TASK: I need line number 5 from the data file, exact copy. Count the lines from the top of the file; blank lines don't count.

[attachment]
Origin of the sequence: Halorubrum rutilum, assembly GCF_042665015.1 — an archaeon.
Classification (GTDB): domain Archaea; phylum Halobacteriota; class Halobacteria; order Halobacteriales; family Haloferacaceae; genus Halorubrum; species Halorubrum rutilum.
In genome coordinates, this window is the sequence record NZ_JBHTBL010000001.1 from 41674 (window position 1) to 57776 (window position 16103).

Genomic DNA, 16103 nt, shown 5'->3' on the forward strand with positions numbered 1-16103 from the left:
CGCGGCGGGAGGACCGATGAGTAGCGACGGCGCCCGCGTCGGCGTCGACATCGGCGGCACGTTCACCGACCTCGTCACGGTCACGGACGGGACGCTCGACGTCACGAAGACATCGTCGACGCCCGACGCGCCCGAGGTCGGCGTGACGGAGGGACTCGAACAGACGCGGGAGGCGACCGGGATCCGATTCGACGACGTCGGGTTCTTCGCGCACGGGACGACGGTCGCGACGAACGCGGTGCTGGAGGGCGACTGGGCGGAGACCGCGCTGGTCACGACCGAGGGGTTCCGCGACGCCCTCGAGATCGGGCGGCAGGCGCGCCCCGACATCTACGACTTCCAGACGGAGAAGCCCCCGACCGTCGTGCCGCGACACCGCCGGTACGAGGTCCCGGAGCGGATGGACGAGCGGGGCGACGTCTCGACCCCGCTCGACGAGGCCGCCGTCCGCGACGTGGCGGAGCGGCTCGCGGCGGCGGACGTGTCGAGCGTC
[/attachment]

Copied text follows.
CGCGGCGGGAGGACCGATGAGTAGCGACGGCGCCCGCGTCGGCGTCGACATCGGCGGCACGTTCACCGACCTCGTCACGGTCACGGACGGGACGCTCGACGTCACGAAGACATCGTCGACGCCCGACGCGCCCGAGGTCGGCGTGACGGAGGGACTCGAACAGACGCGGGAGGCGACCGGGATCCGATTCGACGACGTCGGGTTCTTCGCGCACGGGACGACGGTCGCGACGAACGCGGTGCTGGAGGGCGACTGGGCGGAGACCGCGCTGGTCACGACCGAGGGGTTCCGCGACGCCCTCGAGATCGGGCGGCAGGCGCGCCCCGACATCTACGACTTCCAGACGGAGAAGCCCCCGACCGTCGTGCCGCGACACCGCCGGTACGAGGTCCCGGAGCGGATGGACGAGCGGGGCGACGTCTCGACCCCGCTCGACGAGGCCGCCGTCCGCGACGTGGCGGAGCGGCTCGCGGCGGCGGACGTGTCGAGCGTC